DOCTORS in Scotland have called for air quality monitors to be placed at all urban primary schools for at least a year amid fears youngsters are being exposed to 'life-altering' pollution.

The Royal College of Physicians Edinburgh (RCPE) has made the recommendation to MSPs amid concerns over a lack of robust data on air quality around schools despite the known health risks from pollution - especially in young children. 

The College's Working Group on Air Pollution and Health said a year-long trial of air quality monitors outside city primary schools would provide reliable measurements and avoid the results being skewed by seasonal variation in pollution levels. 

The process should be then replicated at the country’s urban secondary schools, said the College.

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It has set out its recommendations in a consultation response to the Scottish Parliament’s Net Zero, Energy and Transport Committee.

Professor Andrew Elder, president of the RCPE and co-lead for the Working Group on Air Pollution and Health, said: “The evidence that air pollution harms the health of our school children, and that as a population cohort they are particularly at risk from that harm, is overwhelming.

"The negative health impacts of air pollution on children include problems with the lung, heart, brain and immune and hormonal systems.

"Furthermore, we are extremely concerned that the country’s least well off children often live in the areas of highest air pollution – this can only exacerbate the pre-existing health inequalities we all want to end.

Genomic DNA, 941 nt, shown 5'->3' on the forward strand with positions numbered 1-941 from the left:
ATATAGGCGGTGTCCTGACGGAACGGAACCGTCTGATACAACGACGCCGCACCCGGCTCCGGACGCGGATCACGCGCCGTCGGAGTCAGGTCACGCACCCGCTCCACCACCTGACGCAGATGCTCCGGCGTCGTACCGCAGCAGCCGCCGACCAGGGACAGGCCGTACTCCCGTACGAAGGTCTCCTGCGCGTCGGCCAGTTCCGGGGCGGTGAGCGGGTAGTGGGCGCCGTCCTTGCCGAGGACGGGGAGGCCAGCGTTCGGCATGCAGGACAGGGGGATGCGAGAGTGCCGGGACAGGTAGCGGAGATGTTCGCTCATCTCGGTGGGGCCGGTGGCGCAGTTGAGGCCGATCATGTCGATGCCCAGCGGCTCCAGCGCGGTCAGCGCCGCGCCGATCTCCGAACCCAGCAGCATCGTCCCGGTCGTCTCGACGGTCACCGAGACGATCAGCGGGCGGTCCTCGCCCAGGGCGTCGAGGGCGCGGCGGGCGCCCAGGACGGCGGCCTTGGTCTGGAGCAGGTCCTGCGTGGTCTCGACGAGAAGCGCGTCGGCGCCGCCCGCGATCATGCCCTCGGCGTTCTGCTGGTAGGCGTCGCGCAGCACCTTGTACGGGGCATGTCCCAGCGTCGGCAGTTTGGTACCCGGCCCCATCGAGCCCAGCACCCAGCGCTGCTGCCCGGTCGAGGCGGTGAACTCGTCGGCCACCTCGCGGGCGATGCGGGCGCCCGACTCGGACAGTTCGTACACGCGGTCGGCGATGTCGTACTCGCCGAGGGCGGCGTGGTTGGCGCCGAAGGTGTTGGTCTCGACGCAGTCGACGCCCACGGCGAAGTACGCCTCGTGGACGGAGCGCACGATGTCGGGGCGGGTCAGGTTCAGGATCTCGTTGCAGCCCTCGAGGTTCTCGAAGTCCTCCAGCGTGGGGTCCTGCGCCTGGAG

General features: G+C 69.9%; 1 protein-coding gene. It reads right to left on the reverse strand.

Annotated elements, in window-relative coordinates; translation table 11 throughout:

“Our current understanding of air quality levels at all the country’s primary schools is relatively limited with 24 hour average level data not being published and many schools simply too far away from networked air quality monitors.

"We consider that robust data is required as a priority so that mitigation measures around schools where air pollution is above guideline levels can be introduced without delay.”

The Herald:

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Co-lead on the working group, Jill Belch, a professor of vascular medicine at Dundee University and head of the Institute of Cardiovascular Research, said children are "hugely susceptible" to the harmful effects of air pollution.

She said: "They have larger lung to body size, are outside more, and they are very vulnerable to toxins.

"Furthermore, they walk and run closer to exhaust pipes and emissions.

"We know that air pollution can affect every system in their body from lungs, to brain, skin and gut, producing damage which could affect the rest of their lives.

“It is also an issue of inequality as some of the inner city schools have children from areas of deprivation, where their parents may not have a car, but yet these children are subjected to life altering poisonous particles and gases."

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The Herald:

Prof Belch noted that previous analysis by RCPE in Scotland found a significant increase in children being admitted to hospital on days of high pollution compared to when the levels are lower.

She added: “Scotland has some of the best air quality laws in Europe, but pockets remain, and we must make sure our children are safe.

"Many city schools are not near current air quality monitors, so how do we know what our children are breathing in? The first step is to determine this, the second is to fix air quality where needed.”